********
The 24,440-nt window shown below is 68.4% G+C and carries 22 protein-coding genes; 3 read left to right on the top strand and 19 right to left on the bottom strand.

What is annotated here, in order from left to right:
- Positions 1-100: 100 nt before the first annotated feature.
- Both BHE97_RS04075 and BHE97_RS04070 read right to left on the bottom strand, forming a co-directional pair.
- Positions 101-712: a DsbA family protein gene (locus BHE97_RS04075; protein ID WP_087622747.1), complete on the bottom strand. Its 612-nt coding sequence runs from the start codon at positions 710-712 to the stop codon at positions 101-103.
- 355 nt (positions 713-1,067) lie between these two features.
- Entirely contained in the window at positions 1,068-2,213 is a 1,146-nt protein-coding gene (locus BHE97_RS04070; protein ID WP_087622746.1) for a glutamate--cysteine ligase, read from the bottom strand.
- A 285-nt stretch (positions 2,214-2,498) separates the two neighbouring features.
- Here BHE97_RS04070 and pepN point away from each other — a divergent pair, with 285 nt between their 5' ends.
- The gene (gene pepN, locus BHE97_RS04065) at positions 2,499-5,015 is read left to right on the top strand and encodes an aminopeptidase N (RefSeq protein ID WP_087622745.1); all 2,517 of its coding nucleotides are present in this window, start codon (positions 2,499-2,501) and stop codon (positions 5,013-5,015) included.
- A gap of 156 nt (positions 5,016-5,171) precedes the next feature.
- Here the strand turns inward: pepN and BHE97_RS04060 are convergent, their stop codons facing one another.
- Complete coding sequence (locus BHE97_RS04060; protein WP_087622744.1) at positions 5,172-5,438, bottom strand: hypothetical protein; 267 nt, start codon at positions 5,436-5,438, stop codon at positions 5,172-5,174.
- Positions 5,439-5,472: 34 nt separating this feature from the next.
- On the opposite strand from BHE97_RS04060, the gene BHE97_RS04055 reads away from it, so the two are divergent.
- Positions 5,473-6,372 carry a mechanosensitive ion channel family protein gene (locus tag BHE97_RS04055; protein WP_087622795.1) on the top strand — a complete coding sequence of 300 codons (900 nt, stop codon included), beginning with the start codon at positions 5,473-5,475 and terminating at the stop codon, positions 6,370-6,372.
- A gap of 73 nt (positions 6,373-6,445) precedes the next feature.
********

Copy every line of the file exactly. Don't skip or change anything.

The 24,440-nt window shown below is 68.4% G+C and carries 22 protein-coding genes; 3 read left to right on the top strand and 19 right to left on the bottom strand.

What is annotated here, in order from left to right:
- Positions 1-100: 100 nt before the first annotated feature.
- Both BHE97_RS04075 and BHE97_RS04070 read right to left on the bottom strand, forming a co-directional pair.
- Positions 101-712: a DsbA family protein gene (locus BHE97_RS04075; protein ID WP_087622747.1), complete on the bottom strand. Its 612-nt coding sequence runs from the start codon at positions 710-712 to the stop codon at positions 101-103.
- 355 nt (positions 713-1,067) lie between these two features.
- Entirely contained in the window at positions 1,068-2,213 is a 1,146-nt protein-coding gene (locus BHE97_RS04070; protein ID WP_087622746.1) for a glutamate--cysteine ligase, read from the bottom strand.
- A 285-nt stretch (positions 2,214-2,498) separates the two neighbouring features.
- Here BHE97_RS04070 and pepN point away from each other — a divergent pair, with 285 nt between their 5' ends.
- The gene (gene pepN, locus BHE97_RS04065) at positions 2,499-5,015 is read left to right on the top strand and encodes an aminopeptidase N (RefSeq protein ID WP_087622745.1); all 2,517 of its coding nucleotides are present in this window, start codon (positions 2,499-2,501) and stop codon (positions 5,013-5,015) included.
- A gap of 156 nt (positions 5,016-5,171) precedes the next feature.
- Here the strand turns inward: pepN and BHE97_RS04060 are convergent, their stop codons facing one another.
- Complete coding sequence (locus BHE97_RS04060; protein WP_087622744.1) at positions 5,172-5,438, bottom strand: hypothetical protein; 267 nt, start codon at positions 5,436-5,438, stop codon at positions 5,172-5,174.
- Positions 5,439-5,472: 34 nt separating this feature from the next.
- On the opposite strand from BHE97_RS04060, the gene BHE97_RS04055 reads away from it, so the two are divergent.
- Positions 5,473-6,372 carry a mechanosensitive ion channel family protein gene (locus tag BHE97_RS04055; protein WP_087622795.1) on the top strand — a complete coding sequence of 300 codons (900 nt, stop codon included), beginning with the start codon at positions 5,473-5,475 and terminating at the stop codon, positions 6,370-6,372.
- A gap of 73 nt (positions 6,373-6,445) precedes the next feature.